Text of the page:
Below is an approximation of this video’s audio content. To see any graphs, charts, graphics, images, and quotes to which Dr. Greger may be referring, watch the above video.

One of the reasons fruits and vegetables may be so good for us are the antioxidant compounds they contain, given the role that oxidant free radicals are thought to play in aging and disease. So, if you’re making a salad, for example, using spinach, or arugula, or red leaf lettuce may offer twice the antioxidants of butterhead lettuce. And then, choosing purple cabbage over green, or red onions over white, you boost the antioxidant power of your salad. But, fresh herbs are so powerful, even a little bit could double or quadruple the antioxidant power of the entire meal.

Here’s the total antioxidants in a simple salad—lettuce and tomato. And then, here’s that same salad, with just a tablespoon of lemon balm leaves. Or, could be a half of a tablespoon of oregano or mint. And, here’s marjoram, comfrey, thyme, or sage, effectively quadrupling the antioxidant content of the salad, and making it yummier at the same time. And, that’s not to mention maybe a little fresh garlic or ginger in the dressing.

Herbs are so antioxidant-rich that researchers decided to see if they might be able to reduce the DNA-damaging effects of radiation with them. Radioactive iodine is sometimes given to people with overactive thyroid glands or thyroid cancer to destroy part of the gland, or mop up any remaining tumor cells after surgery. For days after the isotope injection, patients become so radioactive that you are advised not to kiss anyone, or to sleep close to anyone (including your pets). If you breathe on a phone, wipe it off. Don’t splatter radioactive urine. Don’t go near your kids, and basically stay away from others as much as possible.

The treatment can be very effective, but all that radiation exposure appears to increase the risk of developing new cancers later on. So, to prevent the DNA damage associated with this treatment, researchers tested the ability of oregano to protect chromosomes of human blood cells in vitro from exposure to radioactive iodine. At baseline, about one in a hundred of our blood cells show evidence of chromosomal damage. Add some radioactive iodine, though, and it’s more like one in eight. But then add, in addition to the radiation, increasing amounts of oregano extract, and chromosome damage was reduced by as much 70 percent. They conclude that oregano extract significantly protects against DNA damage induced by the radioactive iodine in white blood cells.

But, this was all done outside the body, and they justify it by saying it wouldn’t be particularly ethical to irradiate people for experimental research. But look, millions of people have been irradiated for treatment, but they could have used them, or at least, just have people eat the oregano instead, and then just irradiate their blood in vitro to model the amount of oregano compounds that would actually make it into the bloodstream.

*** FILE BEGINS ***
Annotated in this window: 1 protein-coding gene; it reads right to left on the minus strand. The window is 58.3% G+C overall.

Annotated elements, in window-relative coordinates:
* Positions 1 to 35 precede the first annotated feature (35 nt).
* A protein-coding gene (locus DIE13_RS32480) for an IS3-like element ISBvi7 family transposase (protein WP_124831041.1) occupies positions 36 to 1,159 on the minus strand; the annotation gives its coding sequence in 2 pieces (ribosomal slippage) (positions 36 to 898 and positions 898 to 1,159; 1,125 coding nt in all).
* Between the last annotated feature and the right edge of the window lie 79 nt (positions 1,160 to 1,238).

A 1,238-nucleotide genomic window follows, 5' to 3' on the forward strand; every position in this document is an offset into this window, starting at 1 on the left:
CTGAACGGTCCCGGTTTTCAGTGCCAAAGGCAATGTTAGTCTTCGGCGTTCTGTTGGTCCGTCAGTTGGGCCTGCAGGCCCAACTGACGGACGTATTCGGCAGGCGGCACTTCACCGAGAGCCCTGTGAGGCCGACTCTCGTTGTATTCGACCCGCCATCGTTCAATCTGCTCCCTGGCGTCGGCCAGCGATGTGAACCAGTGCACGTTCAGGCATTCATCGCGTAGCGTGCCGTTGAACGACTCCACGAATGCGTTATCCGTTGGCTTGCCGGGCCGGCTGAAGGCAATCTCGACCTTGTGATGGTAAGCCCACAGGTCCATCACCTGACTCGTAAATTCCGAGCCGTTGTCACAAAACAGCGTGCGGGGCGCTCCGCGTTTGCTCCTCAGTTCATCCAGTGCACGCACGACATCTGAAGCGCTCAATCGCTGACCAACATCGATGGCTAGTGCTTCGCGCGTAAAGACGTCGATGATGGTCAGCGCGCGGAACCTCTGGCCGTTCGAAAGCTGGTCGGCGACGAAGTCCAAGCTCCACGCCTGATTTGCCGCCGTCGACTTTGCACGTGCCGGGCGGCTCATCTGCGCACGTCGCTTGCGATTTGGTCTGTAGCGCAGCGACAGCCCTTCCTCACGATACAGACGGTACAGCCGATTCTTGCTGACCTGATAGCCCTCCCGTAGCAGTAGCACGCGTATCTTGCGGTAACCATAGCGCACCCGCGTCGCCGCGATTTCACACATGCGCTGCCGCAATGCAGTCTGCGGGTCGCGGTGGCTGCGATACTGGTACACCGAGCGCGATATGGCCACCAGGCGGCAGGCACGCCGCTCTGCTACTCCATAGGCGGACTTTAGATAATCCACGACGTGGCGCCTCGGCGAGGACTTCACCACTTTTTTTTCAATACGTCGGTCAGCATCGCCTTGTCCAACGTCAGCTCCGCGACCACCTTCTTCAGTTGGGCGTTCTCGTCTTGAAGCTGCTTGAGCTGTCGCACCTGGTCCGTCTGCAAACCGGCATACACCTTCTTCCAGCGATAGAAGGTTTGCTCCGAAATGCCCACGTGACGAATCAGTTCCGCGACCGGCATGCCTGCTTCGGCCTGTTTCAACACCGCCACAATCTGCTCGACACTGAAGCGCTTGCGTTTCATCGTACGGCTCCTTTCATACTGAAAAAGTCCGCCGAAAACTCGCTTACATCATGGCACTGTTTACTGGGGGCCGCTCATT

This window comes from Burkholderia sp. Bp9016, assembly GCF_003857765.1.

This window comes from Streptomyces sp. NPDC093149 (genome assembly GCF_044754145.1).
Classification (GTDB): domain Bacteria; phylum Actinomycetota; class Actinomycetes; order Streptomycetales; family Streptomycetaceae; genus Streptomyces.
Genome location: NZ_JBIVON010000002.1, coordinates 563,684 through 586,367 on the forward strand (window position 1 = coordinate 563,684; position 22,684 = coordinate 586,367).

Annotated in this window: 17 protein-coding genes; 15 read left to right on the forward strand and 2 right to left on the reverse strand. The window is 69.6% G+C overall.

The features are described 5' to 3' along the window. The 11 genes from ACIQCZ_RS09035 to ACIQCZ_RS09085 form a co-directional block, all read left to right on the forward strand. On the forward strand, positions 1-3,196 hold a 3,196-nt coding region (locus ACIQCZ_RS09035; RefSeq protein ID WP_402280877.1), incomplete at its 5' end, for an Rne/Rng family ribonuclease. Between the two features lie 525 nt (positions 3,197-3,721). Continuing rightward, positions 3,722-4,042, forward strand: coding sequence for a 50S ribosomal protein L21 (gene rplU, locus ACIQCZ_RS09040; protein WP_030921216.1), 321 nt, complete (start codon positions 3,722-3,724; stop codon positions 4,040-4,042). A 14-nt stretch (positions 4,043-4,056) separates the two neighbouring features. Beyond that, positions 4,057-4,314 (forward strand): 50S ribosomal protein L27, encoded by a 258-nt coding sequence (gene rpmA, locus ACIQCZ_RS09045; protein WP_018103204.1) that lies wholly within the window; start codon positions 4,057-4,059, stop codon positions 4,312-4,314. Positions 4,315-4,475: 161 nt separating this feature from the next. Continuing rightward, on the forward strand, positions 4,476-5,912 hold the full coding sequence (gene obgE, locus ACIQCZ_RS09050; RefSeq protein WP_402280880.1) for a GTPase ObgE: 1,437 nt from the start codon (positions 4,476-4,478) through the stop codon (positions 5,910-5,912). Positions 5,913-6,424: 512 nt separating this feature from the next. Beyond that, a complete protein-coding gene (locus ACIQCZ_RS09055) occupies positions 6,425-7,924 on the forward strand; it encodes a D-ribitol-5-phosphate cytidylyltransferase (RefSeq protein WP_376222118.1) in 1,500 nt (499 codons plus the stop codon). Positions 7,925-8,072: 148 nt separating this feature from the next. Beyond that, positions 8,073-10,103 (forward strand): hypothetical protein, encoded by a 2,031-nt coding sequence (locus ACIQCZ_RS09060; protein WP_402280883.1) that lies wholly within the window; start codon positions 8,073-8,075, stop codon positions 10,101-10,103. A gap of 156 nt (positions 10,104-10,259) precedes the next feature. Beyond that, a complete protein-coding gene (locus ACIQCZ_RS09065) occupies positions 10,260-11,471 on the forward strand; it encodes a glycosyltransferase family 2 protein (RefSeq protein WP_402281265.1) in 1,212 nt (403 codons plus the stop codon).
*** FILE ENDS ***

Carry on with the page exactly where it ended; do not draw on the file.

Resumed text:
Other in vitro studies on oregano are similarly unsatisfying. In a comparison of the effects of various spice extracts—bay leaves, fennel, lavender, oregano, paprika, parsley, rosemary, and thyme—oregano beat out all but bay leaves in its ability to suppress cervical cancer cell growth in vitro, while leaving normal cells alone. And, they’ve got pretty pictures of oregano killing off cervical cancer cells. But, people tend to use oregano orally; so, the relevance of these results are not clear.

Similarly, the closely related herb, marjoram, can suppress the growth of individual breast cancer cells in a petri dish, and even, effectively, whole human breast tumors grown in chicken eggs. I’ve never seen that before. But, the only clinical trial I could find on oregano family herbs, the only randomized controlled study on actual people, was this study, on the effect of marjoram tea on the hormonal profile of women with polycystic ovary syndrome.

PCOS is the most common cause of fertility problems in women, affecting about one in eight young women. It’s characterized by excessive male hormones, resulting in excess body or facial hair, menstrual irregularities, and cysts in one’s ovaries on ultrasound. Evidently, traditional medicine practitioners reported marjoram tea was beneficial. But, it had never been put to the test, until now.

Two cups a day versus a placebo tea for one month, and there did seem to be beneficial effects on the hormonal profiles. And so, that would seem to offer credence to the claims of the traditional medicine practitioners. But, the study didn’t last long enough to confirm that actual symptoms improve as well. That’s what we care about. Is there anything that’s been shown to help? Well, reducing one’s intake of dietary glycotoxins may help prevent and treat the disease, which I’ll cover next.

Please consider volunteering to help out on the site.

Image credits: Anbiist and seelenbluete via pixabay. Images have been modified.

Doctor's Note

What’s so great about antioxidants? See my videos:

Just how many antioxidants do we need? Check out:

For a few simple tips on how to quickly boost the antioxidant content of your food with herbs and spices, see my video Antioxidants in a Pinch. Another PCOS video I’ve produced, Enhancing Athletic Performance with Peppermint, discusses the benefits of spearmint tea, and I take a more systematic approach in Best Foods for Polycystic Ovary Syndrome (PCOS).

If you haven’t yet, you can subscribe to my videos for free by clicking here.